# Interpreting OLS Cross-Sectional Macro Data

I have the following model: $y=a_0+a_1(x_1/z_1)+a_2(x_2)+e$, where

$y$ = the average log of variable y,

$x_1$ = the average ratio of $x_1/z_1$,

$x_2$ = is the averae log of the variable $x_2$.

The values of the coefficients are :

$a_1=0.012$,

$a_2=0.049$.

The data are cross-sectional macroeconomic variables.

I wonder how can I interpret these coefficients since i am confused from some similar papers that i have seen they inerpret it with different ways. I mean in one paper says:

" 1% increase of x1 increases y by 1.2% but another paper says 0.012%" and the same with the x2 which is log " the first says 4.9% and the second 0.049%"

which of them are correct?

• I wonder whether your definition of $x_1$ is correct, since it appears on both sides of the equation? Commented Apr 14, 2015 at 22:35

## 1 Answer

It appears you have estimated a relation

$$\ln Y = a_0 + a_1(X_1/Z_1) + a_2 \ln X_2$$

so

$$a_2 = \frac {\partial \ln Y}{\partial \ln X_2}$$

By treating partial differentials as quantities (I won't tell if you don't)

We have

$$\frac {\partial \ln Y}{\partial \ln X_2} = \frac {\partial \ln Y}{\partial \ln X_2}\cdot \frac {1}{\partial X_2/\partial X_2} = \frac {\partial \ln Y}{\partial X_2}\cdot \frac {1}{\partial \ln X_2/\partial X_2}$$

$$=\frac {1}{Y}\frac {\partial Y}{\partial X_2} \cdot \frac {1}{1/X_2} = \frac {\partial Y}{\partial X_2} \cdot \frac {X_2}{Y} = \frac {\partial Y/\partial X_2}{Y/X_2}$$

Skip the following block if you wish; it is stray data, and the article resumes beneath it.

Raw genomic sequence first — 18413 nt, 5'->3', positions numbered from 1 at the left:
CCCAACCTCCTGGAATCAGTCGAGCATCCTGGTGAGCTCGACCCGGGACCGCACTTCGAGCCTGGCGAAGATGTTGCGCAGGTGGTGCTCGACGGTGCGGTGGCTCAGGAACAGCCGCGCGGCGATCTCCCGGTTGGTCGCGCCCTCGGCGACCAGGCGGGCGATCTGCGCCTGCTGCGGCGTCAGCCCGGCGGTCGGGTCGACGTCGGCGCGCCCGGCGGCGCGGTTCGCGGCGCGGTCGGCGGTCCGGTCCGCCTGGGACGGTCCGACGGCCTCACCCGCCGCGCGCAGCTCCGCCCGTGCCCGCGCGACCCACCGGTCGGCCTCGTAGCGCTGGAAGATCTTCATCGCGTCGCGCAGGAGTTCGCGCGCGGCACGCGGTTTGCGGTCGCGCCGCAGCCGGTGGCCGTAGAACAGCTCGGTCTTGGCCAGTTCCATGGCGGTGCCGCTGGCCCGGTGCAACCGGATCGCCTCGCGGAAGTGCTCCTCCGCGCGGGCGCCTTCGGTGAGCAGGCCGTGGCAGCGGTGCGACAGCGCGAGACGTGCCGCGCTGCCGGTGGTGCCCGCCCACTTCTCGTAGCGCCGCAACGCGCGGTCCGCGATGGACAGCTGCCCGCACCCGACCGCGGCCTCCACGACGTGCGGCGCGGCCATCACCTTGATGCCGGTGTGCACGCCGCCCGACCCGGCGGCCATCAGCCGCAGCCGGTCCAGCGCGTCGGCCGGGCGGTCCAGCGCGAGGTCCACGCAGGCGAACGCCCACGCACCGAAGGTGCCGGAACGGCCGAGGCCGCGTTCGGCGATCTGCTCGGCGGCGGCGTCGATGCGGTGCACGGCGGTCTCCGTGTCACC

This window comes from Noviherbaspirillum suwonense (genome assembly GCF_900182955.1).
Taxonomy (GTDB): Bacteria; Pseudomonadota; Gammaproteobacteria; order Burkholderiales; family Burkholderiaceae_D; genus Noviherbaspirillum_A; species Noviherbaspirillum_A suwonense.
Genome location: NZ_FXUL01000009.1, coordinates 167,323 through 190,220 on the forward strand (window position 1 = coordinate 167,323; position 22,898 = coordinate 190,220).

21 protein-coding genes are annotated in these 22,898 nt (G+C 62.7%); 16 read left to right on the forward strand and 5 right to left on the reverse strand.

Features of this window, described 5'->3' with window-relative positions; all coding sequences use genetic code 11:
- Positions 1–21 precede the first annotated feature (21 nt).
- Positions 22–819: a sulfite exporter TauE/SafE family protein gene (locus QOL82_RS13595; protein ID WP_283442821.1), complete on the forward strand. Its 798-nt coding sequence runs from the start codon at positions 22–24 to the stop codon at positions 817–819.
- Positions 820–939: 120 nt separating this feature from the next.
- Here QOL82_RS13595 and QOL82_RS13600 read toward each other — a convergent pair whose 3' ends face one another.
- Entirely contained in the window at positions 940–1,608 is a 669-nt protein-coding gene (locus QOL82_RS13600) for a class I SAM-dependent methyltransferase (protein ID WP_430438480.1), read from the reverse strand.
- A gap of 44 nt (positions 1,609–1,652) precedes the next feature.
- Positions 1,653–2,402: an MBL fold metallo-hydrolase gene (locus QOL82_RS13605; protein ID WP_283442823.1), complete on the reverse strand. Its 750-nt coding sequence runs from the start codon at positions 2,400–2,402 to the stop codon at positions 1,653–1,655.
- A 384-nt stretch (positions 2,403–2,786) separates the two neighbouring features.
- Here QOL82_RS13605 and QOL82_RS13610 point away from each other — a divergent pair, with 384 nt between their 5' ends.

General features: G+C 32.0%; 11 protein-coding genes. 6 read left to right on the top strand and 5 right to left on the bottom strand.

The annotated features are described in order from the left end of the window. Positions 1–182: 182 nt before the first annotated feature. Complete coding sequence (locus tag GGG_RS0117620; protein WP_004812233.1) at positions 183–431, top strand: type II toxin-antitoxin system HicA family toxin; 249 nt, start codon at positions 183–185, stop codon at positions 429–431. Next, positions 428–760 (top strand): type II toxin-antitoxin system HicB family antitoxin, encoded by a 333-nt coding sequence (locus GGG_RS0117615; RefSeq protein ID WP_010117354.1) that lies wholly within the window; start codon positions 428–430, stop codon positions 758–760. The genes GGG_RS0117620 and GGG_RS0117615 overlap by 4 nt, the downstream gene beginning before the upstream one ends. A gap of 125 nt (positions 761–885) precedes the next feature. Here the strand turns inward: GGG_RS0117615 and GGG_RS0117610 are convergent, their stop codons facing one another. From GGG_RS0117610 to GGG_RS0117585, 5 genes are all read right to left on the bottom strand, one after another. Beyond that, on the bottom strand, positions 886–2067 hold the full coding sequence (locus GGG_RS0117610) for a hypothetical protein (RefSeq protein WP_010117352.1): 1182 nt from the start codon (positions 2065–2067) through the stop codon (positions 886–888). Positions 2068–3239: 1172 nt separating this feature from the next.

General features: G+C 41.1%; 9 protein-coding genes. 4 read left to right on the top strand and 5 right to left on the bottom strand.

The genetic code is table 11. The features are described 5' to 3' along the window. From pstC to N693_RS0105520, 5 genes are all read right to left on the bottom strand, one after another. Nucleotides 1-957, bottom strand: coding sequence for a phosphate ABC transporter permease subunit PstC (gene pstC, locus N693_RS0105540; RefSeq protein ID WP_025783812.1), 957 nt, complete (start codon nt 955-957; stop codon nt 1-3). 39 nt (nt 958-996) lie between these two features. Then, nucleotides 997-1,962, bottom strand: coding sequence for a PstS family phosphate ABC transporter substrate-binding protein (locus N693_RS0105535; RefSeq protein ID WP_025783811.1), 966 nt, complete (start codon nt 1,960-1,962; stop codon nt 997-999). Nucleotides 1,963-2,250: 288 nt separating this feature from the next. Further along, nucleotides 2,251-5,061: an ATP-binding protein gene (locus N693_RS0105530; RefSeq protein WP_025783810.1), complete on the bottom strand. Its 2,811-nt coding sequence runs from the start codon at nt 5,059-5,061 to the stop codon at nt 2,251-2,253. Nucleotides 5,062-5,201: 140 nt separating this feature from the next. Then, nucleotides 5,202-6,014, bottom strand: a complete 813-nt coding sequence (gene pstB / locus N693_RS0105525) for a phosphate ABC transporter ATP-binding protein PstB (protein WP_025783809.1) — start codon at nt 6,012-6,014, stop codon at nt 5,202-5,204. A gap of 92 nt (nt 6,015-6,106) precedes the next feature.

The last expression is the definition of point elasticity (the ratio of "marginal over the average"), and for small changes in $X_2$, it approximates the more general definition of elasticity expressed as

$$\frac {\text {% Δ in Y}}{\text{% Δ in}\, X_2}$$

In your case therefore

$$\frac {\text {% Δ in Y}}{\text{% Δ in}\, X_2} = a_2 = 0.049$$

then, if $\text{% Δ in}\, X_2 =0.01$ we have

$$\text {% Δ in Y} = 0.049 \times 0.01 = 0.00049 = 0.049\%$$

So the second paper is correct (the change in $Y$ is ~"five basis points", as a banker would say).

• Tiny remark: in your second equation, I think you were going for $a_2$, not $a_1$. Commented Apr 15, 2015 at 5:31
• @Alecos Papadopoulos I really thank you about your analytical answer. Now it is totaly clear to me.
– Ant
Commented Apr 15, 2015 at 12:40